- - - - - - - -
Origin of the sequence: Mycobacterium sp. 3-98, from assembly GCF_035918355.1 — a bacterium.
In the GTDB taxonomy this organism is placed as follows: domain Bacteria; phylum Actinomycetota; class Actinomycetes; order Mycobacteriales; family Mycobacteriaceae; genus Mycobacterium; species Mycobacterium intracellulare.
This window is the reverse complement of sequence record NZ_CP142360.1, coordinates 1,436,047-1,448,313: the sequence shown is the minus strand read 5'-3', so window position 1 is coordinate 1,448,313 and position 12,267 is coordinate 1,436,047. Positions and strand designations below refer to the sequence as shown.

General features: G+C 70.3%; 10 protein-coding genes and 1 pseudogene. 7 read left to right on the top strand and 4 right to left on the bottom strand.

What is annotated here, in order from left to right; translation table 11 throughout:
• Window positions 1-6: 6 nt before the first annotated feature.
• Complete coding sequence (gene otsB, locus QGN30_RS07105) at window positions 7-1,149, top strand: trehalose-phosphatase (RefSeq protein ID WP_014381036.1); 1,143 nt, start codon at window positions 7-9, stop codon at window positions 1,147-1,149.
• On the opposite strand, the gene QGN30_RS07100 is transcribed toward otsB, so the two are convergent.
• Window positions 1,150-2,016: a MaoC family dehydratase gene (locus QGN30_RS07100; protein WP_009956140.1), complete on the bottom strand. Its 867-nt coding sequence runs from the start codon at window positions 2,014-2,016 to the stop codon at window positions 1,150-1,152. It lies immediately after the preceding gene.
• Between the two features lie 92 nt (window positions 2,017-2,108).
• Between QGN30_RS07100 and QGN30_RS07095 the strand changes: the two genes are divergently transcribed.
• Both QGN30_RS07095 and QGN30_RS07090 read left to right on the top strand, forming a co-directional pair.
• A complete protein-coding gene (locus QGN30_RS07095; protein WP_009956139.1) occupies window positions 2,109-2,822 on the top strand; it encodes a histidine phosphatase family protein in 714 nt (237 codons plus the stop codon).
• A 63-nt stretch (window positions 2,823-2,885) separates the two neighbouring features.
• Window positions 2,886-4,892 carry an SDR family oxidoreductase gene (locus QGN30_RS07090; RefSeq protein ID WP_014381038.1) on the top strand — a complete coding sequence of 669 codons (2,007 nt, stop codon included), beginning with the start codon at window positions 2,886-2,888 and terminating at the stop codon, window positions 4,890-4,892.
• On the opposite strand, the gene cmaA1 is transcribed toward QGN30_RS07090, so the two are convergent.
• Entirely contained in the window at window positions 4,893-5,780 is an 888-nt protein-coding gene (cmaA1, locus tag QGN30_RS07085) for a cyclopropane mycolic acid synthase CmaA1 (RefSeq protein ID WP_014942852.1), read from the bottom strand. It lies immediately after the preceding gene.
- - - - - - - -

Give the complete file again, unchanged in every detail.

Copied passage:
Origin of the sequence: Mycobacterium sp. 3-98, from assembly GCF_035918355.1 — a bacterium.
In the GTDB taxonomy this organism is placed as follows: domain Bacteria; phylum Actinomycetota; class Actinomycetes; order Mycobacteriales; family Mycobacteriaceae; genus Mycobacterium; species Mycobacterium intracellulare.
This window is the reverse complement of sequence record NZ_CP142360.1, coordinates 1,436,047-1,448,313: the sequence shown is the minus strand read 5'-3', so window position 1 is coordinate 1,448,313 and position 12,267 is coordinate 1,436,047. Positions and strand designations below refer to the sequence as shown.

General features: G+C 70.3%; 10 protein-coding genes and 1 pseudogene. 7 read left to right on the top strand and 4 right to left on the bottom strand.

What is annotated here, in order from left to right; translation table 11 throughout:
• Window positions 1-6: 6 nt before the first annotated feature.
• Complete coding sequence (gene otsB, locus QGN30_RS07105) at window positions 7-1,149, top strand: trehalose-phosphatase (RefSeq protein ID WP_014381036.1); 1,143 nt, start codon at window positions 7-9, stop codon at window positions 1,147-1,149.
• On the opposite strand, the gene QGN30_RS07100 is transcribed toward otsB, so the two are convergent.
• Window positions 1,150-2,016: a MaoC family dehydratase gene (locus QGN30_RS07100; protein WP_009956140.1), complete on the bottom strand. Its 867-nt coding sequence runs from the start codon at window positions 2,014-2,016 to the stop codon at window positions 1,150-1,152. It lies immediately after the preceding gene.
• Between the two features lie 92 nt (window positions 2,017-2,108).
• Between QGN30_RS07100 and QGN30_RS07095 the strand changes: the two genes are divergently transcribed.
• Both QGN30_RS07095 and QGN30_RS07090 read left to right on the top strand, forming a co-directional pair.
• A complete protein-coding gene (locus QGN30_RS07095; protein WP_009956139.1) occupies window positions 2,109-2,822 on the top strand; it encodes a histidine phosphatase family protein in 714 nt (237 codons plus the stop codon).
• A 63-nt stretch (window positions 2,823-2,885) separates the two neighbouring features.
• Window positions 2,886-4,892 carry an SDR family oxidoreductase gene (locus QGN30_RS07090; RefSeq protein ID WP_014381038.1) on the top strand — a complete coding sequence of 669 codons (2,007 nt, stop codon included), beginning with the start codon at window positions 2,886-2,888 and terminating at the stop codon, window positions 4,890-4,892.
• On the opposite strand, the gene cmaA1 is transcribed toward QGN30_RS07090, so the two are convergent.
• Entirely contained in the window at window positions 4,893-5,780 is an 888-nt protein-coding gene (cmaA1, locus tag QGN30_RS07085) for a cyclopropane mycolic acid synthase CmaA1 (RefSeq protein ID WP_014942852.1), read from the bottom strand. It lies immediately after the preceding gene.